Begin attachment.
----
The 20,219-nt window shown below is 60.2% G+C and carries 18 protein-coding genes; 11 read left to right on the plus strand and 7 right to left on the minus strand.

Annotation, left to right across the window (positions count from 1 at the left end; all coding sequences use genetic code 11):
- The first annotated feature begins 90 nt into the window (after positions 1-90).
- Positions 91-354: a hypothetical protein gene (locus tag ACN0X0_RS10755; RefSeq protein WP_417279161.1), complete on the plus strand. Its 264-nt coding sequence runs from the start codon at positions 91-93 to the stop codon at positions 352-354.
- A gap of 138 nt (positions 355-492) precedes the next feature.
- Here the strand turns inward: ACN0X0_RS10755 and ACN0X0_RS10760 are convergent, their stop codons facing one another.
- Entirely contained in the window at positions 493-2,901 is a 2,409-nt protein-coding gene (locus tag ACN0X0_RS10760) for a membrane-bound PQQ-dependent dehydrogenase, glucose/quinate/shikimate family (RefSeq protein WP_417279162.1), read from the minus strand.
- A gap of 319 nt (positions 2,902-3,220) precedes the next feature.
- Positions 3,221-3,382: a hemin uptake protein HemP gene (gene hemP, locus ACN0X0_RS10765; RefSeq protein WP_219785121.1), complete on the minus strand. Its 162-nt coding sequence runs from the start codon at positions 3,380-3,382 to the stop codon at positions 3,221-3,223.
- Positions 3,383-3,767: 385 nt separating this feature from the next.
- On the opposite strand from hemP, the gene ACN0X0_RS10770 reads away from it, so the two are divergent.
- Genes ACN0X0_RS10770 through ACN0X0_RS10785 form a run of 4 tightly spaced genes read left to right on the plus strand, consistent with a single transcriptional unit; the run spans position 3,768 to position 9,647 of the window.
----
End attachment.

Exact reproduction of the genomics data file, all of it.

The 20,219-nt window shown below is 60.2% G+C and carries 18 protein-coding genes; 11 read left to right on the plus strand and 7 right to left on the minus strand.

Annotation, left to right across the window (positions count from 1 at the left end; all coding sequences use genetic code 11):
- The first annotated feature begins 90 nt into the window (after positions 1-90).
- Positions 91-354: a hypothetical protein gene (locus tag ACN0X0_RS10755; RefSeq protein WP_417279161.1), complete on the plus strand. Its 264-nt coding sequence runs from the start codon at positions 91-93 to the stop codon at positions 352-354.
- A gap of 138 nt (positions 355-492) precedes the next feature.
- Here the strand turns inward: ACN0X0_RS10755 and ACN0X0_RS10760 are convergent, their stop codons facing one another.
- Entirely contained in the window at positions 493-2,901 is a 2,409-nt protein-coding gene (locus tag ACN0X0_RS10760) for a membrane-bound PQQ-dependent dehydrogenase, glucose/quinate/shikimate family (RefSeq protein WP_417279162.1), read from the minus strand.
- A gap of 319 nt (positions 2,902-3,220) precedes the next feature.
- Positions 3,221-3,382: a hemin uptake protein HemP gene (gene hemP, locus ACN0X0_RS10765; RefSeq protein WP_219785121.1), complete on the minus strand. Its 162-nt coding sequence runs from the start codon at positions 3,380-3,382 to the stop codon at positions 3,221-3,223.
- Positions 3,383-3,767: 385 nt separating this feature from the next.
- On the opposite strand from hemP, the gene ACN0X0_RS10770 reads away from it, so the two are divergent.
- Genes ACN0X0_RS10770 through ACN0X0_RS10785 form a run of 4 tightly spaced genes read left to right on the plus strand, consistent with a single transcriptional unit; the run spans position 3,768 to position 9,647 of the window.